Say it’s the end of it why do you feel so emotionally attached to this it’s everything we know I’m fortunate enough to know where I know a lot of different things I’ve done a lot of different things in my life um I’ve Gotten Good at uh evolving and

Changing um but not everybody here is built like that and to some of us this is what they know this all they know the fun five mass extinctions of the ancient past were caused by natural calamities volcanoes and an asteroid today if the science is right Humanity

May have to survive a sixth mass extinction in a world of its own making the United States has national parks devoted to canyons and deserts glaciers and geysers even underwater coral reefs 63 national parks in all but somehow we skipped the American Prairie the grasslands that once stretched from the

Mississippi River to the Rockies played a vital role in the lives of Native Americans white settlers and an endless variety of wildlife they inspired ired explorers and artists but apparently not Park planners nearly 20 years ago a nonprofit organization began trying to fix that not with a new National Park

But rather a huge privately operated nature reserve on the great Plaines one that would be open to the public but also a place where Buffalo can roam once again through a vast stretch of open and for the moment empty grassland Allison Fox is taking us up a muddy two track

Path in search of Buffalo this road is incredible Fox is the CEO of American Prairie which has as just one of many audacious goals the restoration of Bison to a landscape they once ruled oh there there oh there they are there look at them wow there they are look at the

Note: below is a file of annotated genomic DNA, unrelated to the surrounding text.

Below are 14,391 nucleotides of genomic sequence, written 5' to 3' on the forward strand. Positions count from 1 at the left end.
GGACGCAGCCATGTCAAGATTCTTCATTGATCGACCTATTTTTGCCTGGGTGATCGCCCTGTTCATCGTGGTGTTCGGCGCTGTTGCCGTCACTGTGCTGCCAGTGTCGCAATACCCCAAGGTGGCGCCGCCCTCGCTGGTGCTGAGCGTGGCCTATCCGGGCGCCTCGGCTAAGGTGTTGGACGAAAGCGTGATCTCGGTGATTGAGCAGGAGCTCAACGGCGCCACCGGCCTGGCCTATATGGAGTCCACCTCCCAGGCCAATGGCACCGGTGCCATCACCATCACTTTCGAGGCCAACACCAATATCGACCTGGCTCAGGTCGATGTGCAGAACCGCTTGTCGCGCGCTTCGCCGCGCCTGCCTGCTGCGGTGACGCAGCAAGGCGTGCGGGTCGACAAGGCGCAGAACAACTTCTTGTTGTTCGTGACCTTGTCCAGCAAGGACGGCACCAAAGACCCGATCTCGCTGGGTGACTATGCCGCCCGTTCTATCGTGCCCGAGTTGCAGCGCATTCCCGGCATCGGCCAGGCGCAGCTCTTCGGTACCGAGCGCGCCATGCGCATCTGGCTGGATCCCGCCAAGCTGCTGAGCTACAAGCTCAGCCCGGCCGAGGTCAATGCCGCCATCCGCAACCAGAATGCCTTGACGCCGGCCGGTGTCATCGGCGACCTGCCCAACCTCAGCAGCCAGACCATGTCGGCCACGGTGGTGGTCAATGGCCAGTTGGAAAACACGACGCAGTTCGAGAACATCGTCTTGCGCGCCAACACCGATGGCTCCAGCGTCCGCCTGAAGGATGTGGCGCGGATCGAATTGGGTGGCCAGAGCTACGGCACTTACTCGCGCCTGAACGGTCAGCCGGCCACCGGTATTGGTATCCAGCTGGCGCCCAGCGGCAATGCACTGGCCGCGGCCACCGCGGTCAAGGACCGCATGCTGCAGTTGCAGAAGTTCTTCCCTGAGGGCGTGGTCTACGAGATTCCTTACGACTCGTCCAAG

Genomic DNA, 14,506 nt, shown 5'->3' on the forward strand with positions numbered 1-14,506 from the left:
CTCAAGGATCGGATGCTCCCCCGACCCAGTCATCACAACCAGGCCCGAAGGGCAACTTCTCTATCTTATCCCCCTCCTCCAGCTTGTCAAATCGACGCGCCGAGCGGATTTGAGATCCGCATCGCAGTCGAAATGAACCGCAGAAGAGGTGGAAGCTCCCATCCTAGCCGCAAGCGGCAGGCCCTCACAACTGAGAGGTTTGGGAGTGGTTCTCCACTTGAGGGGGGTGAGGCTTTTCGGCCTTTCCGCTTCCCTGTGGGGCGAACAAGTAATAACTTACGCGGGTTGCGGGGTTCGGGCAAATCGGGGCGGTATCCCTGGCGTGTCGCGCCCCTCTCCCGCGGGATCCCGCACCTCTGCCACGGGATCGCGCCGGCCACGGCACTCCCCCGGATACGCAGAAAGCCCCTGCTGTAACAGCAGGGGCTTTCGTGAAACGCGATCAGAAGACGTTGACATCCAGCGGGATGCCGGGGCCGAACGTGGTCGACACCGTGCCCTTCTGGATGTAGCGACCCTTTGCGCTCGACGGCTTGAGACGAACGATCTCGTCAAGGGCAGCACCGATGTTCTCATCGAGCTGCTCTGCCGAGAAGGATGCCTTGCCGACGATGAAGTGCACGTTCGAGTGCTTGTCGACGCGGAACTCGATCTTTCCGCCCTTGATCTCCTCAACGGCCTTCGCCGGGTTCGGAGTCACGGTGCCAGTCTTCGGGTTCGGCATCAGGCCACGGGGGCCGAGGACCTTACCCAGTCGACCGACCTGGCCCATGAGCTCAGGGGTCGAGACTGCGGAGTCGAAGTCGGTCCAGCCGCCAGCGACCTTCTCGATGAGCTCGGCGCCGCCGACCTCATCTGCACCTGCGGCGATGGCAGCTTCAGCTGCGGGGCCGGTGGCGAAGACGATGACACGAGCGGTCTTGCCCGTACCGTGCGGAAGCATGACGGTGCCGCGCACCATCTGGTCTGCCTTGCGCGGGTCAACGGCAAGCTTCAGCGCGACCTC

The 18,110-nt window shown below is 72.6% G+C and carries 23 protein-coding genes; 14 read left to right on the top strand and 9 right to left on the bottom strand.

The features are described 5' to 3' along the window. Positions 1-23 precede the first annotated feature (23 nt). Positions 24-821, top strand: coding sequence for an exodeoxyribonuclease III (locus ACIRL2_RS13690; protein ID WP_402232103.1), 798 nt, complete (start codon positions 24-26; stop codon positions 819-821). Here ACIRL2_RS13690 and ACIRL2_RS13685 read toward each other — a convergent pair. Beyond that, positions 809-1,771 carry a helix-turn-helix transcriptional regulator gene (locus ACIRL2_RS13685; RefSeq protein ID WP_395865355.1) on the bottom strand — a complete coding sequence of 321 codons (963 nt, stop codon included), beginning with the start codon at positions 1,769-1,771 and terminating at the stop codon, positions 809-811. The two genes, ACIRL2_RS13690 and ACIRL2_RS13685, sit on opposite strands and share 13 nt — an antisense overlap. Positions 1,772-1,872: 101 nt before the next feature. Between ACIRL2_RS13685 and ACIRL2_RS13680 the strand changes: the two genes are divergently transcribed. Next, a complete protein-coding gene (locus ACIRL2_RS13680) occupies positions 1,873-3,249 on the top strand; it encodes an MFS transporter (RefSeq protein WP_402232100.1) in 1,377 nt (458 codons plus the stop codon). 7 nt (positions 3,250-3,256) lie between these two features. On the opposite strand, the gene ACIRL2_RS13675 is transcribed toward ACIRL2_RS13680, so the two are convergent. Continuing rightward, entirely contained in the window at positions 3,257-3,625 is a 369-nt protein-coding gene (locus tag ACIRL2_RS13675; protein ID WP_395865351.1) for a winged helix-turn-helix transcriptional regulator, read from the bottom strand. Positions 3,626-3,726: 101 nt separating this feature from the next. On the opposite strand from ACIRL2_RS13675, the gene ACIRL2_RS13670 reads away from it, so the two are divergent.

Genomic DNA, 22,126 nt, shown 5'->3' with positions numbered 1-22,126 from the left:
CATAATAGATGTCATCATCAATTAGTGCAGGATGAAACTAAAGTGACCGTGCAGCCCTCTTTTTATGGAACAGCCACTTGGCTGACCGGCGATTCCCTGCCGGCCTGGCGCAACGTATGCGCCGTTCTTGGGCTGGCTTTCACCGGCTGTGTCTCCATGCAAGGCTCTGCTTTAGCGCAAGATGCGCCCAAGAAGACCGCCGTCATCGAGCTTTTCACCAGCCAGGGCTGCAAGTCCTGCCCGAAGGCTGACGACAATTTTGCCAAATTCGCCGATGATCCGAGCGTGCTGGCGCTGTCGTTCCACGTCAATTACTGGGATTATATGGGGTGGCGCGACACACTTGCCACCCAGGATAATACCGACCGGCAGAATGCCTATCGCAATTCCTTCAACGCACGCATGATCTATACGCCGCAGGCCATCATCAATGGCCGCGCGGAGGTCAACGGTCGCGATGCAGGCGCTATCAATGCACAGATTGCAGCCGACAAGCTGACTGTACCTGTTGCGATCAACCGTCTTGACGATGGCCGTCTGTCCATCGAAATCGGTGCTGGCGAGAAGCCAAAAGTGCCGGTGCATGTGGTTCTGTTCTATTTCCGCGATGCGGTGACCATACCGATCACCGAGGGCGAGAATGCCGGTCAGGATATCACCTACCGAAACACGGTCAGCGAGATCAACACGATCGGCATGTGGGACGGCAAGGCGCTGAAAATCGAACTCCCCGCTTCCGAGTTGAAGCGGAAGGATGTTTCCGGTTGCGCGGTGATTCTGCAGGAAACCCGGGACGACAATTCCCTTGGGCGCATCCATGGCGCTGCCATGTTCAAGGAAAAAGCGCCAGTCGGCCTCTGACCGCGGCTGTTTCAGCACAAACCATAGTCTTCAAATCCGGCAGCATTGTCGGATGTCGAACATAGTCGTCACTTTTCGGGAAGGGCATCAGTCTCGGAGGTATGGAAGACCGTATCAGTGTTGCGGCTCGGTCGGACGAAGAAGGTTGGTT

Babies look at that we found part of what American Prairie calls its conservation herd of about 800 Buffalo this group is mainly mothers with new calves which are a distinctive shade of red trying to to account of the babies but now they’ve kind of moved the babies into the middle of the

Group this land is like this as far as the eye can see as far as the I can see that’s not a bad description of the scale of American Prairie’s ambition to create the largest Nature Reserve in the contiguous United States the nonprofit has more than 50 employees from

Fundraisers to Buffalo rankers Allison fox has worked there for 15 years and has been in charge for the last four overall the goal is to have how many acres in this Reserve yeah the the overall goal is about 5,000 square miles 3.2 million Acres of intact grasslands

Comparable to the size of the state of Connecticut and also comparable to Glacier and Yellowstone National Parks combined that’s big it is big the big chunk of land is mostly north of the Missouri river in North Central Montana one of the most remote parts of the country it’s a patchwork of privately